In the opinion of the survey, this property appears to meet the criteria of the Seattle Landmarks Preservation Ordinance.
Please see 333 Westlake Ave N. [Pande Cameron Building – Durant-Star Co./Dunn Motors Showroom] for Westlake Avenue N. – Historic Context Statement.
This commercial building was constructed in 1947 and originally housed Unique Merchandise Wholesalers (Polk 1948-49, 1951) but was vacant in 1953 (Polk 1953). Seattle Garage Door was the tenant in 1954 (Polk 1954) and the building was vacant again in 1956 (Polk 1956). In 1957, Volkswagen Washington, Inc. established an automobile dealership in the building (Polk 1959). The dealership, renamed Metro Motors, Inc. (Seattle Daily Times, May 15, 1962, p. 6), remained in the building until 1963, when it moved to a larger site at 8th and Blanchard where it sold new cars, and 7th and Blanchard, where is sold used cars (Seattle Daily Times, March 17, 1963, p. 155).
This building was designed and constructed during the post-World War II era, which was an important period of industrial, commercial and warehouse development in the South Lake Union area. It is also associated with the development of auto-related businesses in South Lake Union. During the immediate post World War I era, industrial land use patterns began to change as the South Lake Union area attracted commercial business, particularly automobile showrooms and auto-related products or maintenance. While most of Seattle’s earliest auto showrooms and auto-related businesses had been located in the Pike-Pine corridor, the presence of the Ford Motor Assembly Plant and Showroom at 1155 Valley St, the central location and still undeveloped land in the neighborhood appears to have caused a shift. By the mid-1920s, a string of automobile related businesses, several housed in architect-designed and elaborately decorated terra cotta buildings, had been erected along Westlake Avenue. Westlake Avenue quickly became Seattle’s urban “auto-row.” By 1939 some 40 automobile related businesses could be found on the 12-block stretch of Westlake near South Lake Union (History Link.org Lake Union Walking Tour).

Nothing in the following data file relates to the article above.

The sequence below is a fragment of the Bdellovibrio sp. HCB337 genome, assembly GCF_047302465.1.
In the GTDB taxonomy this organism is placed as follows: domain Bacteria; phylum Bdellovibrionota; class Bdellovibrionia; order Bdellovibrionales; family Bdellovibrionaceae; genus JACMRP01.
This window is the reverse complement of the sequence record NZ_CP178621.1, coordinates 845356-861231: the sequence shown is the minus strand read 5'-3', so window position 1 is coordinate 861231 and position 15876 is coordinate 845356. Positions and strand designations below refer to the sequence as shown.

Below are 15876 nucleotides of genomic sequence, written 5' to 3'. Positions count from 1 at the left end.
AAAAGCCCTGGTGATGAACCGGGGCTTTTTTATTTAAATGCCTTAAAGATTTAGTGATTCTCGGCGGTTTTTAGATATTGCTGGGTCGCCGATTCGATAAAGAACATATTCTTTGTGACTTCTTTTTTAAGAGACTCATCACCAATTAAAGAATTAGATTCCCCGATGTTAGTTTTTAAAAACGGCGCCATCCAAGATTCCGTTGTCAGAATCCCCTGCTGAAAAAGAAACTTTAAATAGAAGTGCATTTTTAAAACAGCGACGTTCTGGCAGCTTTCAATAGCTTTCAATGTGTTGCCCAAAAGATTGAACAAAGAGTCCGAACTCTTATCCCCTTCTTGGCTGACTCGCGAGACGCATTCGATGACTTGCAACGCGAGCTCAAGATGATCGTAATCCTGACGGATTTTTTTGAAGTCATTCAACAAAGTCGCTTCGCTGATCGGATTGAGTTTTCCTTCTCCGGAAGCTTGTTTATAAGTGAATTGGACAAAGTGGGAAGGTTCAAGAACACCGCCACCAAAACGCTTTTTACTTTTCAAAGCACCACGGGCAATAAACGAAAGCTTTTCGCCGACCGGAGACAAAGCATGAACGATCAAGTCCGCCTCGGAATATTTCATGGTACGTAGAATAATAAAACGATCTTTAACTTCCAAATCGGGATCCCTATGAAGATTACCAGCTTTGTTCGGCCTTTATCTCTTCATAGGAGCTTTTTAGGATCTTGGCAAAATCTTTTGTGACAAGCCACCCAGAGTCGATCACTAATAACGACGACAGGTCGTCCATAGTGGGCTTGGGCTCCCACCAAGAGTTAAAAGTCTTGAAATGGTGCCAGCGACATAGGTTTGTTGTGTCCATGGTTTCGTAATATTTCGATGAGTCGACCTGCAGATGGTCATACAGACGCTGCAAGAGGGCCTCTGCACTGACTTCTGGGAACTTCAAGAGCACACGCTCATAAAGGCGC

The building displays characteristics of the Mid-Century Modern or simply Modern style. The Modern style grew out of construction techniques and materials technologies that developed during and immediately after World War II in response to the need to build economical and easily assembled structures. While these techniques were initially used in the construction of military and mass housing structures, they quickly spread to other building types. Characteristics of Modern commercial vernacular buildings during the 1940s, 1950s and 1960s modular building systems with cladding materials that could be pre-fabricated and assembled on-site. Common cladding materials included brick (frequently Roman brick), formed concrete, simulated stone, aluminum, Vitrolite (opaque glass), glass block, and small mosaic tile. Modern commercial storefronts often featured an “open front” design, which celebrated the display window as the most prominent storefront element in contrast to earlier storefront designs which placed more emphasis on the wall that framed the windows. Windows were typically plate glass with narrow aluminum frames. Plate glass afforded large, uninterrupted expanses of windows that could extend from floor to ceiling, ideal for displaying merchandise. Storefront bulkheads and enframements were commonly clad in brick, stone, or tile.